Welcome new 2012-2013 faculty
The Department of Evolution and Ecology welcomed two new colleagues in 2012-13: Professor Johanna Schmitt, an expert on plant adaptation to environmental change, and Assistant Professor Susan Lott, who examines the interplay between developmental robustness and evolution.
Schmitt and Lott join one of the premier evolution and ecology programs in the nation. “We are really excited about both of them being here. Together they make a department that was already amazing even more so,” Dean James E. K. Hildreth said. A fellow of both the American Academy of Arts and Sciences and the National Academy of Sciences, Schmitt’s research focuses on the genetic basis and adaptive evolution of plant life history traits in different environments. Her recent publications include a model she co-developed to predict Arabidopsis thaliana flowering times using climate information such as day length and hourly temperature.
“Davis was really my dream job,” Schmitt said, who moved here from Brown University. “EVE is a marvelous department and my interests are the intersection of evolution, ecology, plant biology and environmental science. All of those are really strong here.”
In addition, Schmitt mentioned being wooed here by the abundance of colleagues who work on evolutionary genomics and natural variation in Arabidopsis, the “extraordinary” caliber of Davis graduate students, and the University of California’s natural reserve lands, which offer many ideal locations for field work.
“The UC natural reserve system is pretty remarkable,” Schmitt said, “Adaptive evolution and phenology in response to climate change is something that I can study really well here.” Schmitt and her team are now gearing up to begin RNA sequencing work to analyze genetic variation in Arabidopsis flowering time pathways, and how those pathways function in different seasons and climates.
Having done her dissertation at Stanford on California grassland species, she also is looking forward to expanding her research with other California plant species.
“I’m having a lot of fun living in California again,” Schmitt said. “My husband and I love the outdoors, love the farmers market. And we just discovered there’s a plum tree in our backyard; it was so great to bring a bag of plums to the department.”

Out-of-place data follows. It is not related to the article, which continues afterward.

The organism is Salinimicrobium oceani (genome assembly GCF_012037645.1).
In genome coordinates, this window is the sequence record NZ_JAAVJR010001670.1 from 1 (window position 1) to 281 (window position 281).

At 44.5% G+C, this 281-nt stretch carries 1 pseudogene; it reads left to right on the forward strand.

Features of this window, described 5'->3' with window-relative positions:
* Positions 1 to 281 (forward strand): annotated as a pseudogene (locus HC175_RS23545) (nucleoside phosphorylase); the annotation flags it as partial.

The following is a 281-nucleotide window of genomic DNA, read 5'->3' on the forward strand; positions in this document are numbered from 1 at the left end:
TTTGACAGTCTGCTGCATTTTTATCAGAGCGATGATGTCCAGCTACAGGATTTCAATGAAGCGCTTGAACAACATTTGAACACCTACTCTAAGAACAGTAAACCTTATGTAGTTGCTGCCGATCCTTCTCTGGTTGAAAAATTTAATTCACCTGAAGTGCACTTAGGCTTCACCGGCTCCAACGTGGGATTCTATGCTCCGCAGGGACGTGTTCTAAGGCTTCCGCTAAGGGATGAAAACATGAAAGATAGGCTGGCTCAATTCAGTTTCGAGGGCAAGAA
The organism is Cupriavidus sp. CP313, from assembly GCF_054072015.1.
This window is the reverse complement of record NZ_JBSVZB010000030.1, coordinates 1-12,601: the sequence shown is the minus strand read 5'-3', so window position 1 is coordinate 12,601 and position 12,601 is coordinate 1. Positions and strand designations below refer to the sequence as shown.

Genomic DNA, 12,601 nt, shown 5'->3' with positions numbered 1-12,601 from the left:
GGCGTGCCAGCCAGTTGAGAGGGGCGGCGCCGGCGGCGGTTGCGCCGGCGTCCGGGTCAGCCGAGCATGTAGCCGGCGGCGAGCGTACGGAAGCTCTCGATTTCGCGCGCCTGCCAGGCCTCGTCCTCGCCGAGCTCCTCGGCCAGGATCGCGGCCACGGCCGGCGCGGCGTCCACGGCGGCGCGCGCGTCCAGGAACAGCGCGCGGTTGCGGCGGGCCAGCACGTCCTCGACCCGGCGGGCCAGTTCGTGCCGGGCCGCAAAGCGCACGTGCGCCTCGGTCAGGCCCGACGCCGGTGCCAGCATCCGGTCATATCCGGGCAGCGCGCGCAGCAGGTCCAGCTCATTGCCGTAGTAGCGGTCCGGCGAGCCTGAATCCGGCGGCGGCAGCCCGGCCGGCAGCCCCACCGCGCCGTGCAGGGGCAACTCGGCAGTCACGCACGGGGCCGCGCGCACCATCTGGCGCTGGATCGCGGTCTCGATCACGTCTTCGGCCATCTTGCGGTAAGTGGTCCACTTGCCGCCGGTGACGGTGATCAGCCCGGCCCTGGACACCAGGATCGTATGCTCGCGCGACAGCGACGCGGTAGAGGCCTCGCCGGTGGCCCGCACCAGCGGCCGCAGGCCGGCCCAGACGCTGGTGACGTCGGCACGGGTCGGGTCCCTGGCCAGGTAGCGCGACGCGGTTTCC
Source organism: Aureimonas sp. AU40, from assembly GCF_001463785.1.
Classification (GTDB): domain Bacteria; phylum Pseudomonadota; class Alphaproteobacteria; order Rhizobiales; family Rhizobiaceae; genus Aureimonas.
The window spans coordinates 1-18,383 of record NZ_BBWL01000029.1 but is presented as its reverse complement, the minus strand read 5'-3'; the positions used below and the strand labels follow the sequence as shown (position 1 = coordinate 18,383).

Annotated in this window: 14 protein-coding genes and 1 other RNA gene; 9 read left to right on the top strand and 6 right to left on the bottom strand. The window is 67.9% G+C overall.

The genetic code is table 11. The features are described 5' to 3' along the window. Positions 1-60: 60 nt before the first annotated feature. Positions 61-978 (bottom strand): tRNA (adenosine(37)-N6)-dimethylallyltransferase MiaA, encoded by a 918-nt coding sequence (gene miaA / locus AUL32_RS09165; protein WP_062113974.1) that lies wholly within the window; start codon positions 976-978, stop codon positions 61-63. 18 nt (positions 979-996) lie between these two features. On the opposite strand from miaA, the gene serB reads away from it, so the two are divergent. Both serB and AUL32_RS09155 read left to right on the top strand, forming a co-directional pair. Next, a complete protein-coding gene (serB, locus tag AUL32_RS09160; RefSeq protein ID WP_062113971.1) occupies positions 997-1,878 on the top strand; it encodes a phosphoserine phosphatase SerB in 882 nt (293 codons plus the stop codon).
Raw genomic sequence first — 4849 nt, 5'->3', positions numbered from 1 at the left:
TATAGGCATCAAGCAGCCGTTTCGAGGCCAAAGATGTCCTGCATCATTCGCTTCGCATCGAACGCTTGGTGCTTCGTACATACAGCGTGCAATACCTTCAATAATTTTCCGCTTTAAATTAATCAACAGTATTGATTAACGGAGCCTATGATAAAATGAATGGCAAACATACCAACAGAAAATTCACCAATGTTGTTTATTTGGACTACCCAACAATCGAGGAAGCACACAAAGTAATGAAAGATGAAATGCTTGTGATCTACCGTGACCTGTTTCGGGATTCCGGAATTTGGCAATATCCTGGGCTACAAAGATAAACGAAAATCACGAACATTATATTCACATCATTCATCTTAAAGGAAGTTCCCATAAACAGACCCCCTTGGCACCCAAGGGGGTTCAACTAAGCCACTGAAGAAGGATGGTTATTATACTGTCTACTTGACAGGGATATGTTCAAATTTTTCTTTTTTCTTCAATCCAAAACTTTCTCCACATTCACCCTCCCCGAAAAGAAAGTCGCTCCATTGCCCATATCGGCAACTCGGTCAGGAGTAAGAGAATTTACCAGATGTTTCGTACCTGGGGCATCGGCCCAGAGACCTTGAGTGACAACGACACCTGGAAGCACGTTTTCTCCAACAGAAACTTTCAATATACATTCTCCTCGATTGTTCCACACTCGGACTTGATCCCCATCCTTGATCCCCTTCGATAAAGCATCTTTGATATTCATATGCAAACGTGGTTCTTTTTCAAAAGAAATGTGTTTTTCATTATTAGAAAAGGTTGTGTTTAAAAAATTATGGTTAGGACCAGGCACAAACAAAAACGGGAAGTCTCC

A surplus of fruit is something Lott is also enjoying, and adjusting to, here in Davis. “It’s wonderful having fruit trees and citrus year-round, but right now I have more fruit than I can deal with!” she joked.
Lott might complain about an overabundance of fruit, but fruit flies are a different story. She studies the evolution of development using Drosophila, examining how genetic variation within and between species impacts the flies’ developmental robustness—from fertilization through larval, pupal and adult stages—and interacts with the evolutionary process.
“Various developmental processes are really robust and end in the same outcome—for instance, a healthy animal with one head and not two—despite being grown in different temperatures or having different genetic backgrounds,” Lott said. “It turns out there are all these processes that limit variation on the animal that actually develops in order to get a more robust egg.”
Those processes are key to understanding evolution because they are countervailing forces that provide a challenge to the ability of the organism to evolve.
“If organisms are making the same thing every time as a result of developmental robustness, how is there any variation for natural selection to act on?” Lott asked.
Lott’s lab is investigating this tension in several ways, including studying variation in the X-chromosome dose between male and female fruit flies; using RNA sequencing to analyze how maternally deposited RNA in the egg affects developmental processes and phenotypes; and parsing out the genetic basis for variation among Drosophila body shapes and sizes.
A liberal-arts graduate of Sarah Lawrence College in New York, Lott took a circuitous route to a career in genetics research. “I was doing writing and literature and theater in college, but I happened to have an advisor my first year who said, ‘take a class you don’t think you’ll enjoy because we’re all about progressive education here, so you’ll probably like it,’” Lott said. “So I decided to take an introductory level genetics course and I got really into it.”
Eventually, that intro course led to graduate school in genetics at the University of Chicago, then a post-doctoral research position at UC Berkeley before joining the EVE department at Davis.